As COVID-19 cases skyrocketed in the United States throughout the pandemic, incidences of other respiratory viral infections dramatically declined.
Incidences of flu and respiratory syncytial virus (RSV) were dramatically reduced during the COVID-19 pandemic for both adult and pediatric populations compared with prior years, new research presented at the European Congress of Clinical Microbiology & Infectious Diseases showed.
The retrospective study compared the results of polymerase chain reaction tests of nasopharyngeal swabs for influenzas A and B, RSV, and SARS-CoV-2, and throat swabs for Group A streptococcus (GAS) conducted at Detroit Medical Center and Children’s Hospital of Michigan between September 2019-February 2020 and September 2020-February 2021. Researchers calculated the total incidence of infections to determine whether rates of respiratory infections fell during the COVID-19 pandemic.
For the adult population, in the 2019-2020 season, 11.5% of influenza A, 13.1% of influenza B, and 9% of RSV tests were positive. In the 2020-2021 season, 0% of influenza A, influenza B, and RSV tests were positive.
Data showed that 22.8% of GAS tests administered to adults in the 2019-2020 season were positive, whereas 23.11% were positive in the 2020-2021 season.
For the pediatric population, in the 2019-2020 season, 12.4% of influenza A, 20.2% of influenza B, and 23.7% of RSV tests were positive. In the 2020-2021 season, 0% of influenza A and influenza B were positive, and 1 RSV test was positive.
Positive results for GAS tests among the pediatric population showed a significant reduction, declining from 27.00% in the 2019-2020 season to 20.98% in the 2020-2021 season.
The trend of decline during the COVID-19 pandemic persisted for other, less common respiratory viruses. In 2019-2020, the positive rate of recovery ranged from 0.2% to 4.2% (coronavirus 229E: 0.2%; parainfluenza virus 2: 0.4%; parainfluenza virus 1: 3.5%; human metapneumovirus: 4.2%) compared with 0% in 2020-2021. There was also a dramatic reduction in the amount of GAS tests ordered in the 2020-2021 season vs previous years.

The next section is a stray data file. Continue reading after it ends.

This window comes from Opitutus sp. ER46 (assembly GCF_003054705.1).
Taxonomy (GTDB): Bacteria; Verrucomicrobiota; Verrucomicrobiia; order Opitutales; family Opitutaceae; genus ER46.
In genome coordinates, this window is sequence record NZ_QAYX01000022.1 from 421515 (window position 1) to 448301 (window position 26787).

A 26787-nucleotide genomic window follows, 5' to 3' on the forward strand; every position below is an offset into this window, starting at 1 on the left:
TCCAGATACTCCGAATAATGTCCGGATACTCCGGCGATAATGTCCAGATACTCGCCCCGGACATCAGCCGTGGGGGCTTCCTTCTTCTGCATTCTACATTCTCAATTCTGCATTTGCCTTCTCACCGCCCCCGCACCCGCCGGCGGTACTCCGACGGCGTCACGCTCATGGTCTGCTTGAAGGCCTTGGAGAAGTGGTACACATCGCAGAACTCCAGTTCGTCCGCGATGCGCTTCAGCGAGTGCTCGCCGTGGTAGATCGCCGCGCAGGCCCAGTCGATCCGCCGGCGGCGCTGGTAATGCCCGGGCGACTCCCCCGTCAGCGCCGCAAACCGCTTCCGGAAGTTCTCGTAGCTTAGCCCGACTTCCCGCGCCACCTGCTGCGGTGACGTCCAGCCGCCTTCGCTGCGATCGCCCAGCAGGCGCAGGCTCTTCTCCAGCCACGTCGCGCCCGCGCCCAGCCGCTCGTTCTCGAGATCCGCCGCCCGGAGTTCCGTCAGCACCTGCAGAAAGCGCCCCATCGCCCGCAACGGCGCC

Community mitigating measures implemented in response to the COVID-19 pandemic, such as social distancing, school closures, and masks may have contributed to the decrease in the spread of viral pathogens. A decline in respiratory viral infections may have subsequently contributed to the decline in positive tests for GAS, as GAS typically follows viral upper respiratory tract infections. Viral interference involving COVID-19, the dominant pathogen at the time of data analysis, may have blocked co-infection from other viruses and contributed to the decline in rates of other respiratory viral illnesses.
Despite the recent decline in cases of flu and other respiratory infections, “it is likely that incidences will return to normal in the coming years as SARS-CoV-2 becomes a seasonal virus,” concluded lead study author Siri Sarvepalli, an MD candidate at Wayne State University School of Medicine. During a typical flu season, in the United States, 9 to 45 million cases of influenza virus infections occur in all age groups, and other respiratory infections such as RSV and rhinovirus are common.
Sarvepalli SS, Cruz ABV, Chopra T, Salimnia H, Chandrasekar P. Striking absence of “usual suspects” during the winter of the COVID-19 pandemic. Presented at: European Congress of Clinical Microbiology & Infectious Diseases; July 9-12, 2021. Abstract 02678. Accessed July 9, 2021. https://drive.google.com/file/d/1yqjPOsxTG5fOcmf1WSABvlRtPn2fcMo_/view